In the Roman Empire, people shifted from barley to wheat because they preferred raised bread to barley bannocks. Centuries later, tomatoes and dried pasta opened up a world of quick sauces and a delicious, near-instant staple with a long shelf life. New techniques make kitchen life less laborious as well. Grinding wet corn for tortillas the traditional way — on the knees, pushing stone across stone — was five hours of exhausting, arthritis-inducing hard labor for Mexican village women. Only in recent generations have electric mills and instant mixes relieved women of this drudgery. Mexican women agree with critics who protest that the tortillas do not taste as good. But the choice is worth it, they argue, because they can spend more time with their children, make crafts for sale or take a job so their children can stay in school. Why should they be denied that option? Let's record and remember their labor, not preserve it.
Compounding the problems of viability and desirability that dog the UNESCO project is the fog that obscures how culinary traditions are to be selected, adjudicated, administered and monitored. Candidates seem to be picked by lobbying groups. They apparently choose the projects, get permission from the chosen community and endorsements from their national governments, and then deliver the paperwork to UNESCO. Who funds this and why is obscure.
Then a committee in Paris chosen from member states, expert or not in culinary matters, judges the proposal. In a recent article, the Economist called for the annual meetings of the older World Heritage program, including the proposals and the constitution of the committee, to be thrown open to the public. Surely this should apply to the intangible heritage program as well.
So what seems at first to be a careful selection of some of the world's greatest culinary traditions turns out on inspection to be a process of dubious intellectual worth, clouded and probably politicized decision-making, and poised to become marshaled in support of a knee-jerk nationalism. UNESCO's program is just the latest in a series of efforts to give form and shape to a pervasive culinary nostalgia, the disquieting feeling that somewhere, sometime, food was better, tastier, more natural and more healthful, that there was a Mediterranean diet or a Mexican cuisine untarnished by migrants, industrialism and change.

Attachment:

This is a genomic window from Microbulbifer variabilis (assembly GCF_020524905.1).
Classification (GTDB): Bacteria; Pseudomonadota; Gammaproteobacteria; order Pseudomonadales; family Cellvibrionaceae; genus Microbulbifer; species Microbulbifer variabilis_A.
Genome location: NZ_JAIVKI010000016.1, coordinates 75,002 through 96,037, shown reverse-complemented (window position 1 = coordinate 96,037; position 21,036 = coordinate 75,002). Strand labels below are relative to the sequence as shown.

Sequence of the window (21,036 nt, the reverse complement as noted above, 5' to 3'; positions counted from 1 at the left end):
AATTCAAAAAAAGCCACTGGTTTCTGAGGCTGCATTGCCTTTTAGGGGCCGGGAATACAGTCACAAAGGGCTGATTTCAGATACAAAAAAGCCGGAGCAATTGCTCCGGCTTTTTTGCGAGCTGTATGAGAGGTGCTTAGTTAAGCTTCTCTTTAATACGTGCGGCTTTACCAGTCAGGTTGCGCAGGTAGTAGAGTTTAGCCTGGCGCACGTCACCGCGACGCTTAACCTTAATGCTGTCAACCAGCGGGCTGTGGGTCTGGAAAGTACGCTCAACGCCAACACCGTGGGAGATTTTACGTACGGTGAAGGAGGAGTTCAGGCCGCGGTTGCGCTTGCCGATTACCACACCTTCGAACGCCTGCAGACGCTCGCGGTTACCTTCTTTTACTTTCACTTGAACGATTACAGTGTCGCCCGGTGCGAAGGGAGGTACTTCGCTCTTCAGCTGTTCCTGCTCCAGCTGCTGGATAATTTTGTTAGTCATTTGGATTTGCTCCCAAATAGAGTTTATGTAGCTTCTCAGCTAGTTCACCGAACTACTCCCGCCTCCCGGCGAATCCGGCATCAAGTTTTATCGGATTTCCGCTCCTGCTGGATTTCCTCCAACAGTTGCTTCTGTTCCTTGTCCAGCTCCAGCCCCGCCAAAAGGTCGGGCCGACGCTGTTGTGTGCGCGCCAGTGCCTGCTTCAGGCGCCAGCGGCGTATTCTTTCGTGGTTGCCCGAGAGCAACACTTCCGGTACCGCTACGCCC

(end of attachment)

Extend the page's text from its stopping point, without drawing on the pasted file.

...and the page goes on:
Like "authentic," "terroir," "slow" and "local" — all used to try to pin down our yearnings, each catching the mood of the moment — culinary tradition as intangible heritage turns out upon examination to be not quite up to the job demanded of it.
Rachel Laudan is a historian and writer based in Mexico City and a contributor to, where a longer version of this appears.

Thursday, October 28, 2010

Wednesday, October 27, 2010

Veni, Vidi… Vomit? (1st C BC)

Veni, Vidi… Vomit? (1st C BC)

By: The Scribe on April, 2007
wall painting, Pompeii, ca. 70 AD]One of the common “facts” taught about ancient Rome, both by public schools and uninformed historians, is that Roman houses contained a special room called a vomitorium, which was set aside for the purpose of purging one’s insides from a recent meal… in order to make room to eat more. The word itself comes from the Latin word vomere, which means “to vomit”.